NEW YORK (Dow Jones Newswires), July 1, 2011
New York State environmental authorities have determined that hydraulic fracturing can be safe, but the first permits to apply the controversial drilling technique won't likely be issued this year, the state's top environmental official said Friday.
Joe Martens, commissioner for the state's Department of Environmental Conservation, said that with strict regulation, "we believe high-volume fracturing can be done safely in New York."
Hydraulic fracturing, also known as fracking, involves injecting high volumes of water mixed with chemicals into tight rock formations, in order to crack them and release the oil and gas trapped within.
Martens was presenting a study of the environmental impact for high-volume fracturing commissioned by the state government that recommends that fracking be allowed on private lands, but not near public aquifers nor the New York City and Syracuse watersheds.
DEC, however, won't issue permits until the report, unveiled Friday, goes through its comment period and is finalized. "It's impossible to predict" when first permits will be issued," Martens said. "It is highly unlikely that it would be this year." DEC will issue regulations codifying the recommendations of the report once the review process is over, Martens said.
New York state's embrace of fracking comes amid national controversy over the issue. Proponents say the technique, perfected in the last decade by independent U.S. oil companies, is an economic boon for state coffers and local populations, and has unleashed an unprecedented supply of natural gas. Opponents say fracking can pollute aquifers and surface waters, constituting a serious danger to public health, allegations the oil industry denies.
New York, which straddles the giant Marcellus Shale natural gas field, has huge gas potential, but fierce opposition to the practice and the uncertainty caused by the controversy has kept it off limits to oil producers. Opposition hasn't been limited to New York. The New Jersey legislature voted on Wednesday to ban fracking in its state, though it isn't a key drilling area. Even in places traditionally comfortable with the tradeoffs associated with energy production, such as Texas, oversight has increased. The U.S. Environmental Protection Agency is currently doing its own study, primarily on the potential effects of fracking on drinking water and groundwater.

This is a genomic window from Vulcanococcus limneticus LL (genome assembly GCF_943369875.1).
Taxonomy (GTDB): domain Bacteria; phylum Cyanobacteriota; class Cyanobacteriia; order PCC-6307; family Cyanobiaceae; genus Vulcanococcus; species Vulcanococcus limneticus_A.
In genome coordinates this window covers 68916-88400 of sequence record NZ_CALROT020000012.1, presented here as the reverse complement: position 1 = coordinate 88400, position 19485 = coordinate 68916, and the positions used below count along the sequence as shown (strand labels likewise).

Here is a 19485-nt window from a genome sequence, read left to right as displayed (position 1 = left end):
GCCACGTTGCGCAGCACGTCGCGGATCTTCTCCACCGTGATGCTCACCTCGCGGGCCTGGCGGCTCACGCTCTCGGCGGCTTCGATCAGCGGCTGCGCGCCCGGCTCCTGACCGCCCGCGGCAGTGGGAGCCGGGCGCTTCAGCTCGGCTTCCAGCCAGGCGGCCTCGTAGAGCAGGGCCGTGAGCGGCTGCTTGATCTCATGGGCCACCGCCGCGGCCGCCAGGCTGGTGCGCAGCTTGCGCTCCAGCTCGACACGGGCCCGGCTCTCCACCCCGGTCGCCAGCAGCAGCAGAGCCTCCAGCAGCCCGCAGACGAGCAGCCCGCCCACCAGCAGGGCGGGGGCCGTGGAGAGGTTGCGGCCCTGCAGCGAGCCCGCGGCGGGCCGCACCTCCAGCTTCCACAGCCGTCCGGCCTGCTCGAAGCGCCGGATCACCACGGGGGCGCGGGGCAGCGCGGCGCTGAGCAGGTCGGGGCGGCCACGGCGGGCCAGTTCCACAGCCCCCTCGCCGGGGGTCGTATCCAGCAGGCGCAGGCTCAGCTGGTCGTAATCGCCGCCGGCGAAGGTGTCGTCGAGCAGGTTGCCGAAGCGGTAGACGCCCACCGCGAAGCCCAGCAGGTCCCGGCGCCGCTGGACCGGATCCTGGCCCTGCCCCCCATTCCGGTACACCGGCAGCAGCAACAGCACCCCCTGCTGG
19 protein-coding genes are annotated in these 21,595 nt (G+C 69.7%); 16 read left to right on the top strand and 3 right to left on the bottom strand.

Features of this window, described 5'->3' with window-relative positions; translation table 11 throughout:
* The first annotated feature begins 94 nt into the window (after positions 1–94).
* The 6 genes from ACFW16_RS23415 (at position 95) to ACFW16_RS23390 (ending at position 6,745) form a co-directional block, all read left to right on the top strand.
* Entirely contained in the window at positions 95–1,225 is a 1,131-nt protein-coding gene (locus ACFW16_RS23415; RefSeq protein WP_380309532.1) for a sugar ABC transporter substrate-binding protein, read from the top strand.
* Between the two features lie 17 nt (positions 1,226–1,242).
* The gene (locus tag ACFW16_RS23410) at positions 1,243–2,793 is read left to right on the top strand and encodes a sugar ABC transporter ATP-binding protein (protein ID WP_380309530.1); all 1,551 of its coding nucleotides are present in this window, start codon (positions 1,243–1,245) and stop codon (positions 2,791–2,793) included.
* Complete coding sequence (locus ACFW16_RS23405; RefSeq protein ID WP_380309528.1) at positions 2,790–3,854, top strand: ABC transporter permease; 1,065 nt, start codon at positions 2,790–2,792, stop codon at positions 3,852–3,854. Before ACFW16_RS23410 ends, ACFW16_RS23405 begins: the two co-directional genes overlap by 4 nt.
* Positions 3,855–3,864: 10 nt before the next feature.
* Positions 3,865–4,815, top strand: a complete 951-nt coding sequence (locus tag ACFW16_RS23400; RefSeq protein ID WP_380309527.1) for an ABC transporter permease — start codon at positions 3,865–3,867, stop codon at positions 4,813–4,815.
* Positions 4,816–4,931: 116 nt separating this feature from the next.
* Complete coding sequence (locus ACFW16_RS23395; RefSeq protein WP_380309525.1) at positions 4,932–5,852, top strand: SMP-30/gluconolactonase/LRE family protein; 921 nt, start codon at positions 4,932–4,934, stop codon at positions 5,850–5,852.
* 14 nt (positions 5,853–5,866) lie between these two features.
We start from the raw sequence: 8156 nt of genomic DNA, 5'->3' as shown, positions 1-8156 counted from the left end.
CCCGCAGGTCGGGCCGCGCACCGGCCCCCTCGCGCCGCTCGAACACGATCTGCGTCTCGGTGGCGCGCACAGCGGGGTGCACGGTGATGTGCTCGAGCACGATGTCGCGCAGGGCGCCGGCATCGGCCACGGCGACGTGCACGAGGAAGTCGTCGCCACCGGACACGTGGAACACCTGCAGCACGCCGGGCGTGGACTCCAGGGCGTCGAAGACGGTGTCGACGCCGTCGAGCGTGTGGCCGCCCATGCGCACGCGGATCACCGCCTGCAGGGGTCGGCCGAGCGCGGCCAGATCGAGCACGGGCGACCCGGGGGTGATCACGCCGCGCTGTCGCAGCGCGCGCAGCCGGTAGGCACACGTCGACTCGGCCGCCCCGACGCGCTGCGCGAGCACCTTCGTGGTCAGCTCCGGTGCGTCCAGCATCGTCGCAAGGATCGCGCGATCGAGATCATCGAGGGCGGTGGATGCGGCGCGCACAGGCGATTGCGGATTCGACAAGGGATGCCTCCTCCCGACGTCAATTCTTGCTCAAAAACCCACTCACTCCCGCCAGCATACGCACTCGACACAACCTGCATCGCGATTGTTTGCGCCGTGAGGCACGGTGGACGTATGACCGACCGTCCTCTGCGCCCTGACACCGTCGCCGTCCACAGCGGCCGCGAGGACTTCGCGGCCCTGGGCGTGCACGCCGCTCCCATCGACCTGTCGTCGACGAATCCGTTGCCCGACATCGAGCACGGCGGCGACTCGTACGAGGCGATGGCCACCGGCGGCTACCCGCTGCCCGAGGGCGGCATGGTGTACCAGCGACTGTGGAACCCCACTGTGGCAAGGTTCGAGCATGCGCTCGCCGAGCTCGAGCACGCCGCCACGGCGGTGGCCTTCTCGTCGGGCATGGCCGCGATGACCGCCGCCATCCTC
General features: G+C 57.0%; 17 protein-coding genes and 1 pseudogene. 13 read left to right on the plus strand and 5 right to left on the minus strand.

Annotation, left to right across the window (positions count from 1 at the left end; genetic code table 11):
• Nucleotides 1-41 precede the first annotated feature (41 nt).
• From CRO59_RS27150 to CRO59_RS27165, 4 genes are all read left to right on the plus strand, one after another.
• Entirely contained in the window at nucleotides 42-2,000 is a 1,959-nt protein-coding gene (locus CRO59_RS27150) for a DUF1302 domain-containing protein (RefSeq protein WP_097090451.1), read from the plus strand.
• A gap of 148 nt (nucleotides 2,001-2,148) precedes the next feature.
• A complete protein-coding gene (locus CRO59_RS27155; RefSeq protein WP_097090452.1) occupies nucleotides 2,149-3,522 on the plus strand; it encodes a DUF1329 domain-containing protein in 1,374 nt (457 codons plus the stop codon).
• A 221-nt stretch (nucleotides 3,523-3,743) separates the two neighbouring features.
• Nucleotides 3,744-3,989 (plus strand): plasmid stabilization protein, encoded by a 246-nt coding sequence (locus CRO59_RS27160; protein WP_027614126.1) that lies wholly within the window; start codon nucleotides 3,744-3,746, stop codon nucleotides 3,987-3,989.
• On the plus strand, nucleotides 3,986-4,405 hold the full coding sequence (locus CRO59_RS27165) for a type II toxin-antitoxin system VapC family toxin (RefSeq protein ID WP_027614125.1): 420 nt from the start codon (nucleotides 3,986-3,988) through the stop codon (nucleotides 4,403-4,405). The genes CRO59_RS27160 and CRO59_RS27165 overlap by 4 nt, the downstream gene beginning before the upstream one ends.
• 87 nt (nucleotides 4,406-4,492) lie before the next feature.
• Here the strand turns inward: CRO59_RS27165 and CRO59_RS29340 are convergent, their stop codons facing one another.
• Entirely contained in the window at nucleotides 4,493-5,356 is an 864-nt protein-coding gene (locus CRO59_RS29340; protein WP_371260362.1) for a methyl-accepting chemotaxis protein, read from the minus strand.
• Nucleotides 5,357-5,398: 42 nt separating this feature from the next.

Catskills Citizens For Safe Energy, an advocacy organization that opposes fracking, said in a statement on its website that "no one" can say with certainty that chemicals injected into the ground "won't present a threat to our drinking supplies in the years and decades to come." The state's recommendations will protect some drinking water supplies, but not others, the organization said.
With the recommendations issued by DEC, more than 80% of the Marcellus Shale resources present in the state will be within the reach of energy companies, Martens said.
Martens said after a close examination of contamination incidents in neighboring Pennsylvania, which also sits atop the Marcellus Shale, New York environmental authorities "have been able to isolate what the problems were."
New York state officials will require that oil companies put a long piece of pipe--known as "intermediate casing"--separating the drill pipe from the surrounding rock formation in order to keep shallow natural gas found during the drilling process from migrating into nearby aquifers or drinking wells. Authorities will also seek to ensure that wells are properly cemented, as poor cementing jobs were implicated in a number of cases where "people ended up with gas in their wells," Martens said.
The state will also require rigorous equipment tests and better storm-water controls, and will seek to have its staff conduct diligent oversight, Martens said.
Martens acknowledged, however, that the state has "limited staff right now" to enforce the strict regime it envisions. That could create a backlog in permitting. "We will only review those applications that we have the staff capacity to handle," he said.
Copyright (c) 2011 Dow Jones & Company, Inc.
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